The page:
The report bears reading not merely for its bullet points. The authors observe that the word "security" applies every bit as much to the security of the individual against intrusion by the state or others as it does to the "national security" interests protected by the state through, among other means, intelligence-gathering. The state must not imperil the one in the name of the other. The two must be balanced; and yet, the authors note, some prohibitions against intrusion in the name of national security, such as those that suppress dissent and infringe on personal liberty, are "foundational," and not to be "balanced" against the collective good of safety. That, the authors note, is precisely what has often happened at moments of national crisis. Some powers given to the state in the aftermath of 9/11, they conclude, "unduly sacrifice fundamental interests in individual liberty, personal privacy, and democratic governance…"

…Snowden is almost certainly the most important whistle-blower in American history. The vast trove of WikiLeaks documents exposed by Chelsea Manning shone a glaring light on the underside of diplomacy, but did little to change our understanding of the world. Daniel Ellsberg's decision to expose the Pentagon Papers profoundly changed the relationship of the press -- and of the American people -- to government, but did little to change the course of the war, which was his goal. Who else compares?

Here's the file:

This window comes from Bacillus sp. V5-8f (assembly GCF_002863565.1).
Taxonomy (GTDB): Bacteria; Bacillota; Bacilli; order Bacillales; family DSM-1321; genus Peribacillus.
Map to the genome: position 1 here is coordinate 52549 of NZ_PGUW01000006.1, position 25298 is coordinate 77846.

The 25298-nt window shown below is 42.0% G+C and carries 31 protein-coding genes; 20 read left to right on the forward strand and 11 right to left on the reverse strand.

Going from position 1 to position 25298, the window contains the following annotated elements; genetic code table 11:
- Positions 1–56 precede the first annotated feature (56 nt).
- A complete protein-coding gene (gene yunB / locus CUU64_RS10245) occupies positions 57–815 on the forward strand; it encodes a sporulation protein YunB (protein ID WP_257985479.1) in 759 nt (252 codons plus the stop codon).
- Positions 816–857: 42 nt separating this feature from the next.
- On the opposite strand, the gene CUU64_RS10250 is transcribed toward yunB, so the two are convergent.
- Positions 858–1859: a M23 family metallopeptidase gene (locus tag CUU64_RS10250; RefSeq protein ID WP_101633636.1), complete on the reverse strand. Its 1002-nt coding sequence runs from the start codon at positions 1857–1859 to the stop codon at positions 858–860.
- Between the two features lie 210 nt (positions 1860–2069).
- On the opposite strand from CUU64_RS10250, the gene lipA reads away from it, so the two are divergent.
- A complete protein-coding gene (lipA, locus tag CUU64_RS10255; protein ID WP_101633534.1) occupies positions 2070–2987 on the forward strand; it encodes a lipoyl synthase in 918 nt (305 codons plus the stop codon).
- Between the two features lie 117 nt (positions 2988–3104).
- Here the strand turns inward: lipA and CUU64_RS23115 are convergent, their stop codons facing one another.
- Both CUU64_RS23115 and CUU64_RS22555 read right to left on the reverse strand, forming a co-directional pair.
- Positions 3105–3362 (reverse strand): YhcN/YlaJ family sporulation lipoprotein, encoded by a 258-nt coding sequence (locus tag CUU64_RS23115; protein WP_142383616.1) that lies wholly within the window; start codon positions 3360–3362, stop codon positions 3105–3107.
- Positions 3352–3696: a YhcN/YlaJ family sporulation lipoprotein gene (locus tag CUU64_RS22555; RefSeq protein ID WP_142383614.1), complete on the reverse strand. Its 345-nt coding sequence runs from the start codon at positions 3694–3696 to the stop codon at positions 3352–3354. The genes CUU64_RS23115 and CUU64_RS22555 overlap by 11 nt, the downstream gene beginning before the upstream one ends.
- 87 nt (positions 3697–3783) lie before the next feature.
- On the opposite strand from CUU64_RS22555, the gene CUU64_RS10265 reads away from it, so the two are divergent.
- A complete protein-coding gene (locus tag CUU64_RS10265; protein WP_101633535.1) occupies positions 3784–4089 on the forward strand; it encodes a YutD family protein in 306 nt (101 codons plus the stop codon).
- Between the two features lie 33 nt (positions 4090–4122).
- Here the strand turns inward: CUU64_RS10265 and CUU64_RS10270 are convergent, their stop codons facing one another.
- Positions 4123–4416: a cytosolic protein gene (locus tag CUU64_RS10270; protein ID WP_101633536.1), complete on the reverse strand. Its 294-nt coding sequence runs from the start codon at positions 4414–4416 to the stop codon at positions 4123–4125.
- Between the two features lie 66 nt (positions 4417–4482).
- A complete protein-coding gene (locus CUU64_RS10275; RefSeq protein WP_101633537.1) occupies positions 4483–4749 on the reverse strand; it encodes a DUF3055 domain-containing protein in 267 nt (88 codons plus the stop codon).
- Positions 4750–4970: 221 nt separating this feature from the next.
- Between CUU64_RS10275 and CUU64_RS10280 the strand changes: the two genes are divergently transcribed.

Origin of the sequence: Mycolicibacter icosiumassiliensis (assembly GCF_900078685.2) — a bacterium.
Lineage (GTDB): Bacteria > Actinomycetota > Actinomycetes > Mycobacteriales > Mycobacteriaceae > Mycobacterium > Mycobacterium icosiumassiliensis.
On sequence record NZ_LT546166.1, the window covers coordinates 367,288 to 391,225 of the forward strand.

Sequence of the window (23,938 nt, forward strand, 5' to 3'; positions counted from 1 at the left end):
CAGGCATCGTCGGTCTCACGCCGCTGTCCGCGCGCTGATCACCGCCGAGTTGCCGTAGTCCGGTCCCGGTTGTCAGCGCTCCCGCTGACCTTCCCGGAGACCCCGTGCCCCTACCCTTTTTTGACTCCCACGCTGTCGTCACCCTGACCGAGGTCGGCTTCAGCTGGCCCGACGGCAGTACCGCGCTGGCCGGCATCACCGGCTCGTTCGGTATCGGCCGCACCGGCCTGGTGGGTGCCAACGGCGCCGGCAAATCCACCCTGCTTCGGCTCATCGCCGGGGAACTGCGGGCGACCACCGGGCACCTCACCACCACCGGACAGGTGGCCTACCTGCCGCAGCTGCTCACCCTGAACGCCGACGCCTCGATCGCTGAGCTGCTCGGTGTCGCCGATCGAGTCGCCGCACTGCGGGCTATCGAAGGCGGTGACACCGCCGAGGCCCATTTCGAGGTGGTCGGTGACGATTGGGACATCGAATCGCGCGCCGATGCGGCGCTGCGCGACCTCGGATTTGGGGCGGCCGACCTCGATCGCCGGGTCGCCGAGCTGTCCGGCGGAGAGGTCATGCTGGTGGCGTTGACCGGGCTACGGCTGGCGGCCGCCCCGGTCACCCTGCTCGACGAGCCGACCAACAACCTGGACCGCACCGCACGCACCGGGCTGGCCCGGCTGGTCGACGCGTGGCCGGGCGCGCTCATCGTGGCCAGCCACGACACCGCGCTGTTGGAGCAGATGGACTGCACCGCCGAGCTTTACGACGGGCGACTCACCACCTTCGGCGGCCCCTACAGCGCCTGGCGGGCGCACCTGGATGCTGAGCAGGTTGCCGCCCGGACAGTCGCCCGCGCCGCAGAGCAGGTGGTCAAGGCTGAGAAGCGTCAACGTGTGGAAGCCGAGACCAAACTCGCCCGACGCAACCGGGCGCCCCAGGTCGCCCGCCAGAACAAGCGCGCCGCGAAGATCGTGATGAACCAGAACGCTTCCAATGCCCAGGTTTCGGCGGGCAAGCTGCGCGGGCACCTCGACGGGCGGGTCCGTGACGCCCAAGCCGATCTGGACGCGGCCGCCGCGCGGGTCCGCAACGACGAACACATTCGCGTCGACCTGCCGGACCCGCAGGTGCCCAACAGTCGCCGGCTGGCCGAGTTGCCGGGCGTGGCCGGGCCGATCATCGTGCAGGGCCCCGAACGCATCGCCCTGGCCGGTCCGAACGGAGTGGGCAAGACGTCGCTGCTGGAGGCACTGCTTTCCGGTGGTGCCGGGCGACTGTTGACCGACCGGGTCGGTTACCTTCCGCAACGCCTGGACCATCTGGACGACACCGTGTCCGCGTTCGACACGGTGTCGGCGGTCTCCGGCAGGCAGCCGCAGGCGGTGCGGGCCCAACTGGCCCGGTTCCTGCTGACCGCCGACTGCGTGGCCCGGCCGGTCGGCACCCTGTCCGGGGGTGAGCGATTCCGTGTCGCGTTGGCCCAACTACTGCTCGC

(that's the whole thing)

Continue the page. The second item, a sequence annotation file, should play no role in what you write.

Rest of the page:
Ellsberg's 1973 trial was dismissed over government misconduct. Manning is now serving a 35-year sentence. Does Snowden belong in jail? There's no question that he has violated the terms of the Espionage Act by disclosing state secrets, though it seems likely that he has not committed espionage. But if you break the law for reasons of conscience, you must be prepared to live with the consequences. Yet the immense good that has come of Snowden's law-breaking presents a powerful case for leniency. In an ideal world, he would be permitted to plead guilty to a violation of the Act and then sentenced to a form of community service in which he would use his skills to help the cause of reform.

And, in an editorial in Thursday’s edition of the New York Times, there’s this…

Edward Snowden, Whistle-Blower
Editorial
New York Times
January 2nd, 2014 (edition)

…In retrospect, Mr. Snowden was clearly justified in believing that the only way to blow the whistle on this kind of intelligence-gathering was to expose it to the public and let the resulting furor do the work his superiors would not. Beyond the mass collection of phone and Internet data, consider just a few of the violations he revealed or the legal actions he provoked: